Like many of you out there, we here at Dangerous Minds are waiting patiently (or not so patiently as the case might be) for the DVD and Blu-ray release of Alejandro Jodorowsky’s fantastic (in every way) film Santa Sangre from the fine folks at Severin Films (you can also blame them for Birdemic), due to drop this month. In an effort to sate your Jodorowsky fever, here’s a link to a blog with several dozen examples of Jodorowsky’s Sunday comic, Fabulas panicas, written, drawn and colored by the great filmmaker, writer, composer and shaman in the years between 1967 and 1973 for the rightwing Mexican newspaper, El Heraldo de México.
Like most of Jodorowsky’s work, these comics aim to teach a life lesson or produce a psychological epiphany in the reader. Can you imagine how much the original panels would be worth, and will be worth in the future? Hopefully while Alejandro Jodorowsky is still living, a museum level survey of his graphic work will occur. It’s a honor he richly deserves.
347 of the Fabulas panicas strips appear in a book published by Grijalbo.
Poet, pilgrim, spiritual warrior and prisoners’ rights activist, Janine Pommy Vega has passed on.
Janine Pommy Vega, a poet and intimate of the Beat generation luminaries Allen Ginsberg and Peter Orlovsky whose lifelong quest for transcendence took her to San Francisco in the 1960s and on a pilgrimage to neolithic goddess-worship sites in the 1980s, died on Dec. 23 at her home in Willow, N.Y. She was 68.”
In the early 1970s, I was involved in a literary scene in Boulder, Colorado revolving around the Jack Kerouac School Of Disembodied Poetics at the Naropa Institute. At the time, I was managing the Hotel Boulderado, a funky century old building in the middle of downtown Boulder. Allen Ginsberg and William Burroughs were staying at the Boulderado and it was through Ginsberg that I came to know the poetry of Janine Pommy Vega. While visiting Allen, I noticed a copy of “Poems to Fernando” by Vega sitting on the desk in Allen’s room. It was a City Lights publication and I was reading everything that Lawrence Ferlinghetti published. Plus, the fact that Ginsberg had it in his possession was more than enough to make me immediately seek the book out. Reading it was the beginning of my being enthralled by Vega’s poetry and prose and an awakening to the beauty of the goddess unleashed.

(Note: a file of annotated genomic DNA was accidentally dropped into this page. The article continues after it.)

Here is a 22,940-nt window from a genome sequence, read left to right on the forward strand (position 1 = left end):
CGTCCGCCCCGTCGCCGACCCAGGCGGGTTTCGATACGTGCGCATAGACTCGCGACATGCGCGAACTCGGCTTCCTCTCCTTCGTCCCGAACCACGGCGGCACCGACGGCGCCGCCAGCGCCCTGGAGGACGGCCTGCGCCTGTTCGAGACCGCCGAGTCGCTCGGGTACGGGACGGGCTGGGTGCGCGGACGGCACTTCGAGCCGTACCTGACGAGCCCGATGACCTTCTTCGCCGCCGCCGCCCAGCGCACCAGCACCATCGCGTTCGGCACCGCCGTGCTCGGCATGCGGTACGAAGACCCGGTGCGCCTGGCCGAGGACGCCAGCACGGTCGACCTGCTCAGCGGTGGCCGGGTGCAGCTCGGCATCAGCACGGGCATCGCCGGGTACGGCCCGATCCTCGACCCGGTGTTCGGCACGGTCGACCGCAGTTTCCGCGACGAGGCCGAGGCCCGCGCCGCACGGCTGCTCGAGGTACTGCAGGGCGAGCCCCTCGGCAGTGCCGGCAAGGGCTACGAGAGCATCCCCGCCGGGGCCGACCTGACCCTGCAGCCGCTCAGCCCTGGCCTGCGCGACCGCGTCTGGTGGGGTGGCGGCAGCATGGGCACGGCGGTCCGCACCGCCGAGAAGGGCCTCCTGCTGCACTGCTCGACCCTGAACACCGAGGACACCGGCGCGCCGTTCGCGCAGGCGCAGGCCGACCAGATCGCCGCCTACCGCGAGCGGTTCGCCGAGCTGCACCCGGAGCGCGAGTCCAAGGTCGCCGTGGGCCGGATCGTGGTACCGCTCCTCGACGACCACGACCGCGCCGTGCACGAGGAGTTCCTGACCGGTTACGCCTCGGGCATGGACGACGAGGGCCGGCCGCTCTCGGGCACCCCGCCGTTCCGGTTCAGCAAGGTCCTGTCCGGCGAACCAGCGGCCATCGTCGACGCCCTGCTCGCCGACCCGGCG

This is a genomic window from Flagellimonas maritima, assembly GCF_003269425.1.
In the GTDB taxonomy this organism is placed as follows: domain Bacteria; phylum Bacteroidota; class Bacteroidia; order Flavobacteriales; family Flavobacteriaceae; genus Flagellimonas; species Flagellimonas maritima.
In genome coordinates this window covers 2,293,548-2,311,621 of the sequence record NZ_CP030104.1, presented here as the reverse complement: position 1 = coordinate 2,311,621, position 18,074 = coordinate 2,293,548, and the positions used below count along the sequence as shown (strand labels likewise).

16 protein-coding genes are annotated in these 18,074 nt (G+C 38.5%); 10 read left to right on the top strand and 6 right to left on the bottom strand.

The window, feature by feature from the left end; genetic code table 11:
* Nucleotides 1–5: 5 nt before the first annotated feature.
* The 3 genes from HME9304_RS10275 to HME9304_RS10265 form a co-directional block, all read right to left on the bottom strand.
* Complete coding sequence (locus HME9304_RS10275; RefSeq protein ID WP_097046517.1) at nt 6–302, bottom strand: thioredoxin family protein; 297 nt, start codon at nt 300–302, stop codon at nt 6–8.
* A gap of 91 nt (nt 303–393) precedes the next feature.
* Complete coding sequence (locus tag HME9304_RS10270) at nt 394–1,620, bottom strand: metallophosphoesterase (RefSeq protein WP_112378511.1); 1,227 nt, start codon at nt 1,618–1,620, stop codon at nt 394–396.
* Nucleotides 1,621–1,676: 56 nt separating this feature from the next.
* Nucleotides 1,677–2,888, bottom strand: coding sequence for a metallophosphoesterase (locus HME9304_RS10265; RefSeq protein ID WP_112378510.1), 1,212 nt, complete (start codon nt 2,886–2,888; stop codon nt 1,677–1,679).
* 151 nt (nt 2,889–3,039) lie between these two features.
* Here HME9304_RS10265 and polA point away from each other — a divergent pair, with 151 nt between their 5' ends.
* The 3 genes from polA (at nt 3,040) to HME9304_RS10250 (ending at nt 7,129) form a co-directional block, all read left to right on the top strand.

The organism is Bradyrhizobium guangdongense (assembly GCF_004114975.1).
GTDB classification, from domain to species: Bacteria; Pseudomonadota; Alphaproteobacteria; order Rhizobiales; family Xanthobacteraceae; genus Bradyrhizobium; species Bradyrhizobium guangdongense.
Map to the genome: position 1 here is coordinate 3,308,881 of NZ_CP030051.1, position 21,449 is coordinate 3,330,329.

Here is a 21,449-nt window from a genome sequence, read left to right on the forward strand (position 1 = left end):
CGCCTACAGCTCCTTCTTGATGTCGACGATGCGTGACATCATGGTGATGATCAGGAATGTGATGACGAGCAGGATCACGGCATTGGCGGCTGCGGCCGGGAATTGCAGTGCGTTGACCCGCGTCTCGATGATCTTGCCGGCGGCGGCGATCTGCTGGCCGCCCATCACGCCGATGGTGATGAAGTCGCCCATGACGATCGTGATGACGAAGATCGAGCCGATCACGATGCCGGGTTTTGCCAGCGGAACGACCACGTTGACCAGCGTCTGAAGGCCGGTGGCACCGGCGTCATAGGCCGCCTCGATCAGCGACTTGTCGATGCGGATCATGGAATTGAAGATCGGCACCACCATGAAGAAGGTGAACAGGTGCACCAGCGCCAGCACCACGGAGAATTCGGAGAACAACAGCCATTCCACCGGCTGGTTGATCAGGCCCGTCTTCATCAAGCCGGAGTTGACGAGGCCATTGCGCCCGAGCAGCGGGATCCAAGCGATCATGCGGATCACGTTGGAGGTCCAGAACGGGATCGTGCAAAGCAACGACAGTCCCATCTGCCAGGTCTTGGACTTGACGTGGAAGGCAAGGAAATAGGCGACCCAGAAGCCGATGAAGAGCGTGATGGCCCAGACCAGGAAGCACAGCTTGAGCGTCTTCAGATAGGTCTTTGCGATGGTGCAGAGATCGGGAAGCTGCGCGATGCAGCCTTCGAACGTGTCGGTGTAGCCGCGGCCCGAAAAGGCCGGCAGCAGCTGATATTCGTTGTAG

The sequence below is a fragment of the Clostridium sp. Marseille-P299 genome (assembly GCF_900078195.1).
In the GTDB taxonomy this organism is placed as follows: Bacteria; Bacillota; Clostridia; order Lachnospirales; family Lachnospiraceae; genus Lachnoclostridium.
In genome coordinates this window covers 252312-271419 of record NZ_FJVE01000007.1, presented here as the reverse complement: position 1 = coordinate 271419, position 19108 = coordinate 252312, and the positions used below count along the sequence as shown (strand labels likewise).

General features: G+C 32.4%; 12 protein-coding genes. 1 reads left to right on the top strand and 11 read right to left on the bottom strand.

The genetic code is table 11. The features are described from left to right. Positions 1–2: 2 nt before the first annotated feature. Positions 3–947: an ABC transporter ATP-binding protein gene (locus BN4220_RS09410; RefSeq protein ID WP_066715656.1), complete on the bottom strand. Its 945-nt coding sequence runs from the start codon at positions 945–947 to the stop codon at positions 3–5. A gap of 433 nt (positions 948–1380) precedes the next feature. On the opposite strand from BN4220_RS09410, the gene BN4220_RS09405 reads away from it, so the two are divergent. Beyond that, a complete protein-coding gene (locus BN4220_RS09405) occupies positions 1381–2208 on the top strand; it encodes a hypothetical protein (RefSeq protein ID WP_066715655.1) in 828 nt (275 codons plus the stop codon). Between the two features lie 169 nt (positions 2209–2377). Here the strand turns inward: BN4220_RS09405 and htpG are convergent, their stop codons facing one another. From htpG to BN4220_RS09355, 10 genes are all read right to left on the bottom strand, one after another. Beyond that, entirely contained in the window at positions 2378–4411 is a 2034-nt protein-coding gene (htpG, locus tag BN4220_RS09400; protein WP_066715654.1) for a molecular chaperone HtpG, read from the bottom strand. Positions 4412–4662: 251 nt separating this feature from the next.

In addition to being a stellar writer, Vega was one of the few women of the Beat Generation who held her own in a male dominated scene. Along with Diane di Prima, she would break down walls that existed even in the so-called counter culture. Vega opened up pathways that Patti Smith, Lydia Lunch and Exene Cervenka would later walk.
Peter Orlovsky was her first lover at a tender age. They lived together and she confronted the complicated sexuality and male chauvinist ethos early on when Allen took Peter off to India, with nary a thought to her feelings. “Is this the way it is with the poets? This is my first lover and this is the way it goes? Fuck those people, man, I don’t want to know about the writers. I rather meet the painters, the musician, the magicians, let’s get to the street.” And meet them and the street she did. Janine was a populist, a street fighter, a survivor, a world traveler and hugely prolific writer many decades. Tracking The Serpent: Journeys to Four Continents is an amazing account of an adventuresome life. She spent the last 11 years with poet Andy Clausen, tending her garden when she wasn’t traveling the world performing her magnetic and politically engaged poetry, and doing the scholarly work as well, burning the midnight oil. Even after being hampered with debilitating arthritis she was out on the road, her uplifted voice and spirit cutting through anyone’s gloom.”
In this video from 1981, Pennsylvania State Trooper Charles Ash discusses music and drugs with Frank Zappa at Manhattan’s Mayfair Regent Hotel.
The video was part of an anti-drug campaign developed for the Pennsylvania public school system. I’m not sure that Zappa’s comments about legalizing drugs is exactly what Ash was hoping for, but the Officer seems so pleased to be in Zappa’s presence he goes along for the ride.
Watching a cop in uniform telling Zappa “the LP you have out right now, ‘One Size Fits All,’ is a personal favorite of mine” is mildly jaw-dropping. Who are the brain police?